In 2015 Annual Conference, Annual Conference Update, Monday

By Melissa Link (Central West Coast Chapter)

FPRA15_0417Ann Searight Christiano, who holds the Frank and Betsy Karel Endowed Chair in Public Interest Communications and is a professor in the University of Florida department of public relations, explained major changes in society are not due to society itself changing but instead due to small thoughtful groups of people who understand the structure of social movement to drive change.

Some examples of Public Interest Communications driving change over the years:

  • The first social justice campaign was developed in the 1760’s by a group of 10 men in Europe who fought for more than 20 years to abolish slavery.
  • Drunk driving deaths have dropped more than 50% since the 1980’s.
  • 50% of Americans smoked at the height and now only 20% smoke.
  • Montgomery Bus Boycott – The mastermind behind the bus boycotts was actually Jo Ann Robinson, a professor at a College in Montgomery. She recognized the most significant ridership was the black people and they had all the power against the bus companies. She and her students printed 35,000 copies of the message and distributed them around the city when Rosa Parks was arrested. Because of her efforts the boycott was sustained for 381 days, leading to eventual desegregation. She knew the message, the audience and how to reach her targets; she waited for the right moment to distribute her call to action. She was so specific and strategic she was able to create lasting change.

We all want to use our skills as communicators for a greater good, achieving significant and sustained positive behavioral change. The key is not awareness but actual change. The other key is that it transcends a single person or organization.

Five Rules for Change Makers

1. Become strategically empathetic
Tell stories about people the way they would tell them. Empathize with your audience by identifying the values of the people whose behavior you are trying to change and see where your values and theirs intersect.

Example: Sport Club do Recife/Increase Organ Donors in Brazil

  • Extremely loyal fan base.
  • Started where their audience was, not as a worthy cause.
  • Created a reason for fans to donate organs to help others. You could be a fan eternally if you donated your organs.
  • Results: Over 51,000 fans signed up for a donor card; and the waiting list for heart transplants was eliminated!

2. Communicate in Pictures
According to a Princeton Study, word choice helps us better remember information. We don’t have language for emotion and our feelings are conveyed better through imagery.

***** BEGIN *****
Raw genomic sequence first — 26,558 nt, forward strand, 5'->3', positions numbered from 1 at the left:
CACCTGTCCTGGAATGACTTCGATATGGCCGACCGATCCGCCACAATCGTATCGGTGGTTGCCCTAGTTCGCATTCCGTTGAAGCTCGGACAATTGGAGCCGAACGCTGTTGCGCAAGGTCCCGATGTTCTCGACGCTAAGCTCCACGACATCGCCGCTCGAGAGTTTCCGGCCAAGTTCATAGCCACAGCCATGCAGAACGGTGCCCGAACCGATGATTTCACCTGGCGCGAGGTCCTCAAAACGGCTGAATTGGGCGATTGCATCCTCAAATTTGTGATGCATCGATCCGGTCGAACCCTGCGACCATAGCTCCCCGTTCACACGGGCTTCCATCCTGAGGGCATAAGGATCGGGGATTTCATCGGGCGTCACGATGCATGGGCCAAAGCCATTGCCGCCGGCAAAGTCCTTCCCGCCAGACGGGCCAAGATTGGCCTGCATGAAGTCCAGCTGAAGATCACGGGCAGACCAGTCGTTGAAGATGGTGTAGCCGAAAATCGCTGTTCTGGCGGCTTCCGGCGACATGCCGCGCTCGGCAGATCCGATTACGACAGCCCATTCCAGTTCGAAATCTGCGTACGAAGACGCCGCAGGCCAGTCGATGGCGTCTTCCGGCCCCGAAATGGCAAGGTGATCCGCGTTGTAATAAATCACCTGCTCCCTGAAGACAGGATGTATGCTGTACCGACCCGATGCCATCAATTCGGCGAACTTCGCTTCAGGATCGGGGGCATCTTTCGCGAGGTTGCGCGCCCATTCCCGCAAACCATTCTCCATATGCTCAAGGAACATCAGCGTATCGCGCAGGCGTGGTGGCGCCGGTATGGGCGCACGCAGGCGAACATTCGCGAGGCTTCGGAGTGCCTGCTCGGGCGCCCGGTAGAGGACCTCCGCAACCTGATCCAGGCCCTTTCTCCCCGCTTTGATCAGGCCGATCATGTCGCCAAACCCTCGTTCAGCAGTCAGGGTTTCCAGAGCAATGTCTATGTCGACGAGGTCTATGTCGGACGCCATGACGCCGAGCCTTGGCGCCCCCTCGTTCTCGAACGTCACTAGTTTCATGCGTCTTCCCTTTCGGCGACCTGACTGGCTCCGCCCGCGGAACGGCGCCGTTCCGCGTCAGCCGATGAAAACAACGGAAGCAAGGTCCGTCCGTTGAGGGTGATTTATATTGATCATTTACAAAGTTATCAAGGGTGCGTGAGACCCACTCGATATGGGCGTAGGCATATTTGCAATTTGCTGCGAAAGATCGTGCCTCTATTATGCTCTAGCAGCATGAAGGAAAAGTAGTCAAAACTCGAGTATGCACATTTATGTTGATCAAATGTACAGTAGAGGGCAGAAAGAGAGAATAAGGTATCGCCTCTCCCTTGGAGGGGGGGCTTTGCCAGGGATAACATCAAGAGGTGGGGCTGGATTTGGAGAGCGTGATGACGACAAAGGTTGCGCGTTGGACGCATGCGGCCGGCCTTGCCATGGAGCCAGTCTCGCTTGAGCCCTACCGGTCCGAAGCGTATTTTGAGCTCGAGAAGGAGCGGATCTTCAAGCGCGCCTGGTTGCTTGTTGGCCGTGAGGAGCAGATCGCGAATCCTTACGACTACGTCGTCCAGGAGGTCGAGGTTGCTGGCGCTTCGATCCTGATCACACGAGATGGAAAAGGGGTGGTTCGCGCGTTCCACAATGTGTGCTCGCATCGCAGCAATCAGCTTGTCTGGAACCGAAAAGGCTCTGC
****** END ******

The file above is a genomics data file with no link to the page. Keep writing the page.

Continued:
Example: Dr. Martin Luther King Jr.’s famous “I Have a Dream” speech.

  • No PowerPoint, images or video then – his words still have a lasting impression today.
  • His speech is one of the most visual speeches ever written.

3. Use the full palette of emotions
You don’t always have to use the sad, pulling-at-the-heartstrings card to get your message across. Activate other emotions to access memories and inspire people to do new things.

Example – The Prostate Czech – www.theprostateczech.com/

  • Funny narrative to help encourage checkups for early detection to help men beat one of the deadliest diseases.

4. Create a call to action that is actionable and advances your cause

  • You need to have a call to action – otherwise it’s a lost opportunity for change.
  • Example 1 : Montgomery Bus Boycot
    – Goal: Desegregation
    – Call to action – Don’t ride the bus
  • Example 2 : www.useonlywhatyouneed.com
    – Goal – Conserve Water
    – Call to action – Water – use two minutes less – you won’t even notice

5. Tell stories like you mean it.

  • Stories are the communication back bone.
  • “Pieces of Light: How the New Science of Memory Illuminates the Stories We Tell About Our Pasts,” states that stories are building blocks to our memory; our brains need stories to remember. If there is no story the brain creates one.
  • A recent Emory University study shows reading AND hearing a story causes change in our physiology that lasts for days.
  • Transportal narrative – we are transported into the heart and mind with the protagonist story – you empathize.

Storytelling Checklist

  • Use vivid characters – make your stories about real people.
  • Use visual details – visual thinking and relationship to emotion; create pictures with your word choices.
  • Follow Freytag’s ARC – if your story doesn’t include a problem and a resolution it’s not a story.

The change you want to create is the flame. Communications is the accelerant on your idea. Fire burns hotter and brighter with an accelerant. Imagine that power being applied to what you want to change. Unleash a new generation of change-makers.

Additional resources and information on the Frank Project: http://frank.jou.ufl.edu

Connect: @aechristiano

 

ChristianoAnn Searight Christiano
Frank and Betsy Karel Endowed Chair in Public Interest Communications, Professor – Department of Public Relations, University of Florida

Ann Searight Christiano is the Frank Karel Chair in Public Interest Communications in the College of Journalism and Communications at the University of Florida. She curates frank, an annual gathering of people who use strategic communications to drive change, and is building a curriculum in the discipline at UF. Christiano came to UF from the Robert Wood Johnson Foundation, where she developed strategies to support the foundation’s investment in reducing violence, promoting play and improving long-term care.

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